Katherine demonstrated the kind of bold and courageous leadership that we needed to steer through this crisis, and make the dramatic changes necessary so that our children aren’t consumed. What is each of us prepared to do?

“We Can Change. We Have The Will, The Power and The Spirit”

Winnipeg, Manitoba, Canada.

Right now at The Forks, a place where people have been gathering since time before memory, things are happening that hold out hope for the rest of the world. The Truth and Reconciliation Commission of Canada (TRC) chose this spot, where the Red and the Assiniboine Rivers meet in the prairie city of Winnipeg, to hold its first of seven National Events over the next five years. For four days this week, First Nations, Metis, and Inuit survivors of Indian Residential Schools and their families, as well as former school employees, are gathering to share their experiences with the TRC. Other Canadians are welcome as well, as the mandate of the Commission includes telling Canadians about the history of the Indian Residential Schools and the impacts it has had on Aboriginal children who were sent to the schools by the Canadian government.  Commissioner Mary Wilson says:

We can all learn from the lessons of the past, and walk toward respectful relations for the future… for the child taken, and the parent left behind.”

Wednesday night my partner and I were in the crowd of 18,000 as Buffy Sainte Marie and Blue Rodeo played an outdoor concert. The highlight for me was when Aboriginal leader and former MLA Elijah Harper addressed the crowd after a performance of “Fools Like You”, a song Blue Rodeo wrote about Mr. Harper and the Meech Lake Accord, when he stood up for his people and single-handedly blocked a vote in the Manitoba Legislature that would have bypassed public consultation on a major constitutional change  (click here for more info on this chapter of Canadian political history). Mr. Harper, a survivor of residential school himself, spoke of reconciliation, saying “We’re on a journey of hope and healing…Forgiveness is the most important thing.”

I spent more time at the Forks on Thursday morning, and was privileged to watch the Pipe Ceremony and Four Direction Drum calling.  I then spent time in the “Learning Tent” where Chief Robert Joseph, a hereditary chief of the Gwa wa enuk First Nation in British Columbia, led a healing circle. He shared his story of healing after spending 10 years at St. Michael’s Indian Residential School at Alert Bay on the central coast of British Colombia as a boy. Chief Joseph emphasized the spiritual nature of the healing that is needed, and invited everyone to become ambassadors of this reconciliation process:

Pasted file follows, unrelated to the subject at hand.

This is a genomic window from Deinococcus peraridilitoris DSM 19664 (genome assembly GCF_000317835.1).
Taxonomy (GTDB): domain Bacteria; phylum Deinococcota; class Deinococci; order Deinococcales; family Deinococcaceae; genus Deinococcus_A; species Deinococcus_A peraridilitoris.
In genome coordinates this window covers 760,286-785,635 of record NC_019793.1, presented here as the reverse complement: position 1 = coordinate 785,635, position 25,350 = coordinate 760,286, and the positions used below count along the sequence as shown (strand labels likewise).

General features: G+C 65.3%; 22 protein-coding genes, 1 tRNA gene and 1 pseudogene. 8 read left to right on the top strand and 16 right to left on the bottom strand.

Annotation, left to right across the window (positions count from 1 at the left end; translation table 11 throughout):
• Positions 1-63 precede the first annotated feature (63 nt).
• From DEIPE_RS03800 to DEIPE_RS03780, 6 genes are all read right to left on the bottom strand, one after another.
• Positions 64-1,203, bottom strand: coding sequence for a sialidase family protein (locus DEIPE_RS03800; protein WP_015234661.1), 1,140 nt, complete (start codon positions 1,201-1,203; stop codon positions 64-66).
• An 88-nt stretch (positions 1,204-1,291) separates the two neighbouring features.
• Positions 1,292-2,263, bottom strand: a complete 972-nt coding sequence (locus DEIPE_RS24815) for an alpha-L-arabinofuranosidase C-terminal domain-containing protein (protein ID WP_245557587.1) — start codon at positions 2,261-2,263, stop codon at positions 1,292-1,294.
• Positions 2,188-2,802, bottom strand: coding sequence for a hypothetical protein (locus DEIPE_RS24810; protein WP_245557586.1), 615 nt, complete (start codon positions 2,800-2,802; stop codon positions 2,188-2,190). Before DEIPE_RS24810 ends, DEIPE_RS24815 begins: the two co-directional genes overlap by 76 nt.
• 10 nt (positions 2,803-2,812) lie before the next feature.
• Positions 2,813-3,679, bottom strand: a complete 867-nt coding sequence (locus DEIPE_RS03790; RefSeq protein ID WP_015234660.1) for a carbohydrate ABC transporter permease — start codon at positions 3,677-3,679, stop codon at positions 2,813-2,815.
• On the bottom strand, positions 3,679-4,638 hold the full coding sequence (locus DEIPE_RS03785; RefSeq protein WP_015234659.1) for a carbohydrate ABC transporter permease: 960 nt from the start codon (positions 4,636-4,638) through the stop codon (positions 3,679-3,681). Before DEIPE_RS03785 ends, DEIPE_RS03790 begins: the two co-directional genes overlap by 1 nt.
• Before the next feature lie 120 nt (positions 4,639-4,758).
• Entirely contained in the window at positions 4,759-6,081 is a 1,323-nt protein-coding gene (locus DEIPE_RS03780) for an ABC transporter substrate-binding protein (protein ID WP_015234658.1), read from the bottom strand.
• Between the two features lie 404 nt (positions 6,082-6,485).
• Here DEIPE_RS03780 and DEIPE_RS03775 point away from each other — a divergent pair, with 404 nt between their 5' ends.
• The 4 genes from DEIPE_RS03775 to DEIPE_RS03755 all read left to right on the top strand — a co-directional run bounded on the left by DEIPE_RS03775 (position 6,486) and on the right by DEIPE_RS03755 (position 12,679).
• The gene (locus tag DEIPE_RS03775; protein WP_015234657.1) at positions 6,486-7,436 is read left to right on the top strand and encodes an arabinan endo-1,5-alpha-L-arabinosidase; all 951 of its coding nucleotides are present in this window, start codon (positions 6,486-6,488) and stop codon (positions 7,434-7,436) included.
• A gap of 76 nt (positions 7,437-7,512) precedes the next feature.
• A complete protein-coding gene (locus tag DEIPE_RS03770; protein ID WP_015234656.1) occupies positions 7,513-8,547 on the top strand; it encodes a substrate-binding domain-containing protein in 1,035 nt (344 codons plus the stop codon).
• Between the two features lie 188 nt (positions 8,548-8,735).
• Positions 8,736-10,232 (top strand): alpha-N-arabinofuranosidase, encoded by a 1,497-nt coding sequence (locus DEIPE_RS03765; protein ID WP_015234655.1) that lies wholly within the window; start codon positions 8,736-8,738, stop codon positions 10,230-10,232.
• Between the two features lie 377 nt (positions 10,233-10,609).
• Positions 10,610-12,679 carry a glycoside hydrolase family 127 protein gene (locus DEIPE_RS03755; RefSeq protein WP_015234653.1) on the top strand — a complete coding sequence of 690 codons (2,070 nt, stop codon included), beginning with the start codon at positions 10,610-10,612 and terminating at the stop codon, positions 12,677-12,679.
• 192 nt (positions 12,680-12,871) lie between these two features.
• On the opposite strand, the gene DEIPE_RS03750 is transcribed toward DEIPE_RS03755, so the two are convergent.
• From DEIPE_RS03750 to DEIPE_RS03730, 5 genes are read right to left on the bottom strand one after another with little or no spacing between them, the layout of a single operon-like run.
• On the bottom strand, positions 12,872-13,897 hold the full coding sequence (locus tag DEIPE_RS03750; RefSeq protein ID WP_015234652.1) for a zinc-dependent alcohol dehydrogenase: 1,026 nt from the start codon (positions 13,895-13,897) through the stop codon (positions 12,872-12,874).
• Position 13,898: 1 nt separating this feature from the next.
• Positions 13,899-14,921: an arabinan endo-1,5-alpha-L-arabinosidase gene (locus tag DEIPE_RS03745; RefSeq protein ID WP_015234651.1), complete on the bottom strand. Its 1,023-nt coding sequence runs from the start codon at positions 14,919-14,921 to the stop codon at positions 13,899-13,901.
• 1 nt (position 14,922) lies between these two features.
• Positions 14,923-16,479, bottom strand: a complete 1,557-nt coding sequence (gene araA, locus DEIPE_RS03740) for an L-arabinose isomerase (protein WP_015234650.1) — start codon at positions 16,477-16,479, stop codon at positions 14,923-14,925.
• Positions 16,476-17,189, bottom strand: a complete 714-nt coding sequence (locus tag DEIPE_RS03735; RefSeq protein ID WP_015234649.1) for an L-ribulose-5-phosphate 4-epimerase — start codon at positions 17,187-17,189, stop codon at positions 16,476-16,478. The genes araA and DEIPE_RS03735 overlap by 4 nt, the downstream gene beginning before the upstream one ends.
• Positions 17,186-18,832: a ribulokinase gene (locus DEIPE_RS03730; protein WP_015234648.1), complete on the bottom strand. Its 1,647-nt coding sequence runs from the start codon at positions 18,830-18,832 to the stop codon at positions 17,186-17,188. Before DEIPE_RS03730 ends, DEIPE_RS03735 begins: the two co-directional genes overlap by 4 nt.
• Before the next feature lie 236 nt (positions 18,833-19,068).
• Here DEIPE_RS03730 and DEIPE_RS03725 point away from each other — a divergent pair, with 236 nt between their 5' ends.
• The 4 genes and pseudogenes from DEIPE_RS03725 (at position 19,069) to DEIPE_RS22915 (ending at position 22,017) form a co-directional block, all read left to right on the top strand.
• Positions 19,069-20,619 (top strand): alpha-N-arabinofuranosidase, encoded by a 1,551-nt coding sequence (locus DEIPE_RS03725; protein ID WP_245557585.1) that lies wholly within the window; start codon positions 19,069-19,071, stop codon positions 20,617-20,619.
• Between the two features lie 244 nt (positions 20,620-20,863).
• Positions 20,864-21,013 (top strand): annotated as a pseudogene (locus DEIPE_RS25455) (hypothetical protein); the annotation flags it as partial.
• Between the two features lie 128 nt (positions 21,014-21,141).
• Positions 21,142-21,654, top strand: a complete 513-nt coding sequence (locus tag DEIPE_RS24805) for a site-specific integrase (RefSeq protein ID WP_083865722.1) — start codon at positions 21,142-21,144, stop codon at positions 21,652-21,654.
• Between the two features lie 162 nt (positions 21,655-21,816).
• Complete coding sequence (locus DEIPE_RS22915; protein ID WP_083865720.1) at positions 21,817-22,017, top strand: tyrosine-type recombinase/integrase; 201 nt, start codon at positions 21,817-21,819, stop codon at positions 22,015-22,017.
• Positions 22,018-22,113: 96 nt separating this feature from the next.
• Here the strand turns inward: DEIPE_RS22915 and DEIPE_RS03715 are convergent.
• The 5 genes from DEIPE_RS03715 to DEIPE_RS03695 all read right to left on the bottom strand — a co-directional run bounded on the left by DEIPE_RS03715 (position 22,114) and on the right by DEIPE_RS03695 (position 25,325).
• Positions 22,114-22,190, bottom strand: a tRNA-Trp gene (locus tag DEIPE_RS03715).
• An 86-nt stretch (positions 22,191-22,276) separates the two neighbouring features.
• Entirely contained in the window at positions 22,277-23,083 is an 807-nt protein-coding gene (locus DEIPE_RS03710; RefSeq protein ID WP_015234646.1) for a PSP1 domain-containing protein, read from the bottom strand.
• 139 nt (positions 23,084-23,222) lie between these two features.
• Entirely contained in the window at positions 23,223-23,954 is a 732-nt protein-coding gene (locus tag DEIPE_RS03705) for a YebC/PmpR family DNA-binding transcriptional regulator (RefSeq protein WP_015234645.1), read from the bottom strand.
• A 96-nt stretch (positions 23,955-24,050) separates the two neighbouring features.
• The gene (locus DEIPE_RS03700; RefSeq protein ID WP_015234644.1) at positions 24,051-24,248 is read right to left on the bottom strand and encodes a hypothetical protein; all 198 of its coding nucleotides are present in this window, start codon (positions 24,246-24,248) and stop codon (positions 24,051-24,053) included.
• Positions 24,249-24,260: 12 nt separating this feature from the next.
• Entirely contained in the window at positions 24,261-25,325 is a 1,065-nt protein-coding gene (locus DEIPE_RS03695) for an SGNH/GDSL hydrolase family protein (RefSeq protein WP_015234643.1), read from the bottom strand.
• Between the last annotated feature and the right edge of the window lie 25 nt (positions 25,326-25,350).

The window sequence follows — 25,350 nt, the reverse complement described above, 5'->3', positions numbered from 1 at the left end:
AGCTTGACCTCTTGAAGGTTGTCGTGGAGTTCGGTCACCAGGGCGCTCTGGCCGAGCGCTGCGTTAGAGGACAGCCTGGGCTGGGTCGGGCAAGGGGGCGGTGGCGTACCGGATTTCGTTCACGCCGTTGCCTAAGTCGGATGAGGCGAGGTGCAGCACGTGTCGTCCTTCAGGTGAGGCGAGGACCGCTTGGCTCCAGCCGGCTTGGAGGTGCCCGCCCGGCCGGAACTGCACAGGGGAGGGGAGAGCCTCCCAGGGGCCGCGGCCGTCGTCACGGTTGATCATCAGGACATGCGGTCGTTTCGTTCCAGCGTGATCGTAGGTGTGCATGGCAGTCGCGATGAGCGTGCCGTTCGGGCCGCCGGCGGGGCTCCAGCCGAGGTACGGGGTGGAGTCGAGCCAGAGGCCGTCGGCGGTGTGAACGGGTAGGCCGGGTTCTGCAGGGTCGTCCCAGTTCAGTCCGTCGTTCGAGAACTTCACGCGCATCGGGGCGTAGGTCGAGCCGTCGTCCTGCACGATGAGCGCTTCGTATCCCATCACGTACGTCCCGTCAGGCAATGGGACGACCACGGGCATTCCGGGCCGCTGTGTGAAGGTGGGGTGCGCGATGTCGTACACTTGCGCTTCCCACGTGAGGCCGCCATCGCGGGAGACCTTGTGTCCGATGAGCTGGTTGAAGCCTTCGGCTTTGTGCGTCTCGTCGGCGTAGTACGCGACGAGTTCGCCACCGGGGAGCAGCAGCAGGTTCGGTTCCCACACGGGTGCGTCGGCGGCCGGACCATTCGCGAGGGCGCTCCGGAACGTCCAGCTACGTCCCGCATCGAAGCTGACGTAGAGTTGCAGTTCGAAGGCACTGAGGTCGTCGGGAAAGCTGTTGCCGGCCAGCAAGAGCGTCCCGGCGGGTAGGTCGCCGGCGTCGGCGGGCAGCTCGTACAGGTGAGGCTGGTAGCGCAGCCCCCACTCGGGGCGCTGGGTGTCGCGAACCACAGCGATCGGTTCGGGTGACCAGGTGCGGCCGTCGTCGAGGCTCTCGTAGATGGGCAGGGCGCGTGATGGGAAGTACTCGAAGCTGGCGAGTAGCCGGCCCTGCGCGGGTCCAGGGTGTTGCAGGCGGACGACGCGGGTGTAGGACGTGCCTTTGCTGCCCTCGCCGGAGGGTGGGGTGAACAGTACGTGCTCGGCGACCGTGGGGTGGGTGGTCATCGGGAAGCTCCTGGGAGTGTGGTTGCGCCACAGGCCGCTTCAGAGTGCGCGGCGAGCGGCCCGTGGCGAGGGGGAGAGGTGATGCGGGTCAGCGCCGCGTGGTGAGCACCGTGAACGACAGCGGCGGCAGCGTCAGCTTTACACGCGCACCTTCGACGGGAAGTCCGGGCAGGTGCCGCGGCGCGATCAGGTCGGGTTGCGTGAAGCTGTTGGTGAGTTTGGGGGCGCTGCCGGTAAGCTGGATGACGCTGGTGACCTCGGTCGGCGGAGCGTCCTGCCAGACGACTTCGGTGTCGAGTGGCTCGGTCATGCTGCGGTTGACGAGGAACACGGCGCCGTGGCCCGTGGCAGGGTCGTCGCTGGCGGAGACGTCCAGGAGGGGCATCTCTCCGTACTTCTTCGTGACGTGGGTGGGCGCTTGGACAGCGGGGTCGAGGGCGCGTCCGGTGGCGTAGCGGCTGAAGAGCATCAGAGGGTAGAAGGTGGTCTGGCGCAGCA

It begins and ends with you, with individuals. We can change. We have the will, the power, and the spirit. We can leave here with new hope and a new vision of wellness for all people. We dare to look at a different future, a different kind of relationship. We can make every place sacred on this Turtle Island.

I have come away from this time at the TRC events humbled by the graciousness of the Aboriginal people and their leaders, and filled with hope that this continent’s First Peoples will lead the way to healing our relationships with each other and with the earth. The Truth and Reconciliation Commission is traveling the country for the next five years with its message of healing and forgiveness. Five years is about the time we have to dramatically change our relationship to the earth, before we have irreparably damaged our Mother.  We are doomed if we can’t change our Western/European mindset, that of the colonizer and dominator, which has got us into this sorry state of affairs. It’s this kind of thinking that says making money is more important than being good stewards of the earth. If we can adopt a more indigenous way of looking at the world which recognizes that we are part of the interconnected web of life, and all life is sacred, then there is hope. This view of the world is what I saw in action this week at the Forks. In spite of their lands and way of life being taken, in spite of their children being stolen and abused, the Original Peoples of this country are still willing to extend a hand to their colonizers and abusers and walk together towards a different future. I am humbled and awed. Meegwich, from the bottom of my heart.

Former St. Micheals Residential School Alert Bay. Photo - Iwona Kellie

More links:

Truth and Reconciliation Commission of Canada

“Fools Like You” lyrics by Blue Rodeo

Photos of Buffy Sainte Marie/Blue Rodeo Concert at the Forks on ChrisD.ca

Residential Schools: The Red Lake Story

Residential Memories Unleash Tears of Anger and Forgiveness. ChristianWeek.org